In an article for the Sunday Express, published on 1st July 1973, I came across my first reference to Wg Cdr Kercher. The author, famous cricketer and ex-Blenheim pilot Bill Edrich, wrote: ‘I never got very close to Kercher’. I deduced from this that the wing commander was probably made of granite or some similar substance. How wrong I was! Subsequent investigation revealed an entirely different personality: one with a warm heart and a wonderful sense of humour. All those I interviewed spoke very highly of him.
But in December 1982, the only information I had, other than the newspaper article, was a last-known address. As this happened to be in Ashburton, Devon, not many miles from where I was born, and I was staying with my parents at the time, a visit seemed well worthwhile. And so it turned out. The proprietor of the Dartmoor Bookshop, the local vicar, and the Kerchers’ home help all kindly helped to build up a picture of the wing commander’s life in Devon. A sad story emerged. Married before the end of the war, the Kerchers lost a baby girl, their only child. Tragically, Owen’s wife, Gwenda, died in 1961, after which he lived with his mother. During this time, his health gradually deteriorated, and after a long fight against an incurable illness, he died in July 1969. By a stroke of bad luck, I just missed the opportunity of meeting Owen’s mother, Muriel, who died in a nursing home in Stevenage in December 1981. I traced the combined grave of Owen and Gwenda in Hitchin Cemetery. The inscription at the foot of the gravestone reads: A hero to the end. I wanted to know more, much more, about this gallant gentleman. Lady Luck did not desert me this time: I managed to trace an aunt of Owen’s, living in South Africa, who kindly gave me permission to obtain her nephew’s Record of Service. The 226 Squadron survivors were more than helpful, filling in many details: none more so than Owen’s old WOp/AG, Canadian-born Bob Carey, then resident in Switzerland. Bob’s contribution was priceless.
Wg Cdr John Owen Cecil Kercher, ‘Daddy’ to his RAF colleagues, was born in Brandfort, near Bloemfontein, South Africa, on 26th September 1916 – just three weeks after my cousin Len. Attending school initially at Queens College, Queenstown, and then later at Selborne College, East London, Owen tried a variety of jobs before deciding to come to England and join the RAF.
Acting Pilot Officer Kercher was granted a short-service commission, for four years, with effect from 29th November 1937. Pilot training was commenced at the Civil Flying School at Yatesbury, followed by periods at No 7 FTS (Waddington?) and No 2 SFTS (Brize Norton?). Owen’s first two squadrons, 207 (Cottesmore?) and 98 (Scampton?), both operating Fairey Battles, were essentially training squadrons doing the work of OTUs. In April 1940, 98 Squadron moved to Nantes. Still in the training role, Owen may have looked into his crystal ball before requesting and obtaining a posting to 226 Squadron – a fully-operational squadron of the AASF – just six days before Hitler invaded the Low Countries.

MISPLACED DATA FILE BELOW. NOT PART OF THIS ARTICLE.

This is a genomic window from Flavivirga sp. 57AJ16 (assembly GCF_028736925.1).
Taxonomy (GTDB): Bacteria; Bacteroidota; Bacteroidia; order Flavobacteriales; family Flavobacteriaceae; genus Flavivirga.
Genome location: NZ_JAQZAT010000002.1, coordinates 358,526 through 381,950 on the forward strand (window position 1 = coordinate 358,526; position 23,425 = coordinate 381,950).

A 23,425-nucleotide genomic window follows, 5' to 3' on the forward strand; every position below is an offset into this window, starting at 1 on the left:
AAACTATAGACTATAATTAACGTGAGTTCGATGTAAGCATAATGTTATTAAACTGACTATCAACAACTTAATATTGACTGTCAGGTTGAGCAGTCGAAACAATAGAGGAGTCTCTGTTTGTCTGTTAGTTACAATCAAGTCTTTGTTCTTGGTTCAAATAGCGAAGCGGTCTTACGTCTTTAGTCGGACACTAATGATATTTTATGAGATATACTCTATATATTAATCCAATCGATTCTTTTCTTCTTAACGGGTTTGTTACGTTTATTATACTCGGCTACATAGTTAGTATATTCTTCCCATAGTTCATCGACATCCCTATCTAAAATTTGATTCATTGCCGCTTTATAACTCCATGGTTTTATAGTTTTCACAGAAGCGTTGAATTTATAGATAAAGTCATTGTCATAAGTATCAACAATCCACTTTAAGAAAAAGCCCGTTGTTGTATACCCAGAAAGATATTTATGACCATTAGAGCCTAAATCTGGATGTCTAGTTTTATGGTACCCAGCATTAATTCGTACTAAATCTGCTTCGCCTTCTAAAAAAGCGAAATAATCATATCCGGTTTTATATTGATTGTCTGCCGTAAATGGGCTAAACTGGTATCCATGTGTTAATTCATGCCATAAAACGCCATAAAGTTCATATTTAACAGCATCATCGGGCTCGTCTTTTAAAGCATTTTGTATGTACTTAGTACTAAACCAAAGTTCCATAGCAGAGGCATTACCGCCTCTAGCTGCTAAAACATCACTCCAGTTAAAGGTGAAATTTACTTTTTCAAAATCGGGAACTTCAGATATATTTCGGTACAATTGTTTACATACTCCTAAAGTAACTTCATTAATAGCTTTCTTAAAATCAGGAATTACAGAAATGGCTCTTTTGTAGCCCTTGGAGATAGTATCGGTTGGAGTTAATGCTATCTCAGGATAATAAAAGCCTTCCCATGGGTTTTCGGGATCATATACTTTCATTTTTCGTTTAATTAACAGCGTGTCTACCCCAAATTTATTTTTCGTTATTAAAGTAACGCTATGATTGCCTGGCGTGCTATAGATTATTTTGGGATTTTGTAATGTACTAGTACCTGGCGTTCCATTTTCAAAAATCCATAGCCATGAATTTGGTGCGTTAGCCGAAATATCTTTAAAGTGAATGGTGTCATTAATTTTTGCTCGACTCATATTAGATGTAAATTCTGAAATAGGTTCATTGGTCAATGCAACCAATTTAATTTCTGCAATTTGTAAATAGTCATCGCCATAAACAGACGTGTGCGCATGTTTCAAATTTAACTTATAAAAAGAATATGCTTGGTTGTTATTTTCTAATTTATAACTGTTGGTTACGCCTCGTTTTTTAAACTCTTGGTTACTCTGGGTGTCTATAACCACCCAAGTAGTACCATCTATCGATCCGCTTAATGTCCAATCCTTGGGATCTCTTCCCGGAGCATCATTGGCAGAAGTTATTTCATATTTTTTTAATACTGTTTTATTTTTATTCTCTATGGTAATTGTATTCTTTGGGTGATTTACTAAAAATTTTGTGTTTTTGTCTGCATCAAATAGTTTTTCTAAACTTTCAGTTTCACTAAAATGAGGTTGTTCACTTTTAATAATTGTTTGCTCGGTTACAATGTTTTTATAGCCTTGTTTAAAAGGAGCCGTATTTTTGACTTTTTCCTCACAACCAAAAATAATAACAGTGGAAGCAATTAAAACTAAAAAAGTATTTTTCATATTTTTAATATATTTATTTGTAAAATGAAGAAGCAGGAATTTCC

Johnnie Brett recalls this hectic period of the war:
‘I first knew [Owen] as a flying officer early in 1940 in France, on the banks of the River Loire. We were using an old wheat field as a landing field, and I remember him swimming in the river, wearing his No 1 hat and smoking as he was swimming!’
After the Blitzkrieg swept the AASF out of France, Owen continued the war, still flying Battles, but now operating from Belfast/Sydenham on anti-submarine patrols. Arthur Asker vividly recalls one particular sortie during this period:
‘I remember one day when we were in Belfast flying Battles on the dawn or dusk anti-submarine patrol. [Owen] had the engine running when I joined the aircraft, after I’d done a bit of briefing. There was a strange-looking gunner sitting in the back seat, which I had to climb over: turned out to be one of his girlfriends! So she actually went on an operational trip! I was sworn to secrecy – you’re the first person I’ve ever told this story to!’